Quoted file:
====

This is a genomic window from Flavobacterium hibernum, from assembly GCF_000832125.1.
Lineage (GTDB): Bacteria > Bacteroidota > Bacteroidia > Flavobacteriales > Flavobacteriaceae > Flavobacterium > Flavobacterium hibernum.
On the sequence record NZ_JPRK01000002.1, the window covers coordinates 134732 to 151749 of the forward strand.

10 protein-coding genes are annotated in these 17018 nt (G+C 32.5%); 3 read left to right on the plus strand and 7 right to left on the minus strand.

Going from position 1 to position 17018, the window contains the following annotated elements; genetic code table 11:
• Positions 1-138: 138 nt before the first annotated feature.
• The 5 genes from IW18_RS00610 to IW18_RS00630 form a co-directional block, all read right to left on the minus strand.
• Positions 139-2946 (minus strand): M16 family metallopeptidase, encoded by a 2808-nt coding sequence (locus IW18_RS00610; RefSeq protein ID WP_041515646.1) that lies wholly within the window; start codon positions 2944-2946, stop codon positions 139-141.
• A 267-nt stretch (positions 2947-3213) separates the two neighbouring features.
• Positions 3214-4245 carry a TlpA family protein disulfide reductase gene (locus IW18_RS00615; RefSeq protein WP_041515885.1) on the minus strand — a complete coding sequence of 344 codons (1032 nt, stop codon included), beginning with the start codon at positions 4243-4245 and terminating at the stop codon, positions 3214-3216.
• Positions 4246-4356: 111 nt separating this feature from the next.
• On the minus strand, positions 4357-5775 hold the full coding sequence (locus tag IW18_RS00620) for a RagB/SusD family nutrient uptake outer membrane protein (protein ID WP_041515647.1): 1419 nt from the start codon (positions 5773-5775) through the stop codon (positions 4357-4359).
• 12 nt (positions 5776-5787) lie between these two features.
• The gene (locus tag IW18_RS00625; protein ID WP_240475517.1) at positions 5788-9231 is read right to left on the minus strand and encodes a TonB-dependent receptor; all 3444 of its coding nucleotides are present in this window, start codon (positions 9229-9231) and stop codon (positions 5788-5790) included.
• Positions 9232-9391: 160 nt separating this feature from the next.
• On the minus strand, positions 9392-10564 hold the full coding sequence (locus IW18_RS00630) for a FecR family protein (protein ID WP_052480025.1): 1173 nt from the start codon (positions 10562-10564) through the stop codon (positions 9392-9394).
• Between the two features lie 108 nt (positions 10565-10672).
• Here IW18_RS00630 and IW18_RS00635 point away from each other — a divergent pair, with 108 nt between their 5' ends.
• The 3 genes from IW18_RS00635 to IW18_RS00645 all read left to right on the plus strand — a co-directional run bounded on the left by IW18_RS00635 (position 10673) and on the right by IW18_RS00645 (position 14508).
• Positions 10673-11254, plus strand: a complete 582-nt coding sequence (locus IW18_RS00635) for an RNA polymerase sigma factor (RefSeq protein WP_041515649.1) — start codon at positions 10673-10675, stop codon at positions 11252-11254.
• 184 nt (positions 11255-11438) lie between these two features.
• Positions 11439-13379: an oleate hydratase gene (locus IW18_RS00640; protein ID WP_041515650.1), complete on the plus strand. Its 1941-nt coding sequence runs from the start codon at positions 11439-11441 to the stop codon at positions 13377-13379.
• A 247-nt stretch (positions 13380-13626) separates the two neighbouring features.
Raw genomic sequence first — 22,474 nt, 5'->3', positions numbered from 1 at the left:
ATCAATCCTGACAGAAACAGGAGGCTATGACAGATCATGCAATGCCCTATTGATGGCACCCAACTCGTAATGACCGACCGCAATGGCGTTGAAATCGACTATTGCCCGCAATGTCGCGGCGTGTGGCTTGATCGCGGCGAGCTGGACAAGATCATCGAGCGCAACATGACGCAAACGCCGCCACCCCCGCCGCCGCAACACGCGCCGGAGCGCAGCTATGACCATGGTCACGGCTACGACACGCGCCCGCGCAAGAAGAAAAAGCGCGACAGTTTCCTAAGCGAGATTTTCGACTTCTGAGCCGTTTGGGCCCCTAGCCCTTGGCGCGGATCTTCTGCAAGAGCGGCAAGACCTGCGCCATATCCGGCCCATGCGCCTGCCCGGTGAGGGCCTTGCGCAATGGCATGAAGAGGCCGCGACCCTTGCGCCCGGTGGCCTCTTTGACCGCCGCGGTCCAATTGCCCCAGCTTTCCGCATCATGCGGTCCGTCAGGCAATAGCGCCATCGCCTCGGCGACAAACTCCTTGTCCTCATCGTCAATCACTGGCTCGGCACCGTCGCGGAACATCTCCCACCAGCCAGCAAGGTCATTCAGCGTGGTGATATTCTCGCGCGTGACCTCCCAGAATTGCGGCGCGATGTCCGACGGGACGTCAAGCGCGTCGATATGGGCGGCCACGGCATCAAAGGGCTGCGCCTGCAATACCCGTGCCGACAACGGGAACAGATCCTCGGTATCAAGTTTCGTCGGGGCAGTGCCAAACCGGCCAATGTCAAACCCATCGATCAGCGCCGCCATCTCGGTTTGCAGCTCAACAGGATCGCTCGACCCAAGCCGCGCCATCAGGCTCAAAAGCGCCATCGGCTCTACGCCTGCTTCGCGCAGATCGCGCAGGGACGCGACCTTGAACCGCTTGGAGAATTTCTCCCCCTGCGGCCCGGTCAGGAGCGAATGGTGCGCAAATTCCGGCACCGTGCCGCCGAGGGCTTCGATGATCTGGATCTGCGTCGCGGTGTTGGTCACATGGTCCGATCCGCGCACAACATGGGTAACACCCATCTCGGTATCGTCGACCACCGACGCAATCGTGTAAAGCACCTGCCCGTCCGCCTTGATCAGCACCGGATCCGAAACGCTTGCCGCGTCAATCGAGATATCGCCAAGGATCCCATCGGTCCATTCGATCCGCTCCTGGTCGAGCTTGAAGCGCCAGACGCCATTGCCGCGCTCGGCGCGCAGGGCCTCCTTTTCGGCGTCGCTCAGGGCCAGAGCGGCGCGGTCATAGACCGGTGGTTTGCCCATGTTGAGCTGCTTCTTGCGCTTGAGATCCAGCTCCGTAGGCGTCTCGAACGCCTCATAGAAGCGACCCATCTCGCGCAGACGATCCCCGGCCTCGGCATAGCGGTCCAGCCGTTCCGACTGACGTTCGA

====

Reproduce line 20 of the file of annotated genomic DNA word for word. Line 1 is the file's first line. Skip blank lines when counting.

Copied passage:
• Positions 10673-11254, plus strand: a complete 582-nt coding sequence (locus IW18_RS00635) for an RNA polymerase sigma factor (RefSeq protein WP_041515649.1) — start codon at positions 10673-10675, stop codon at positions 11252-11254.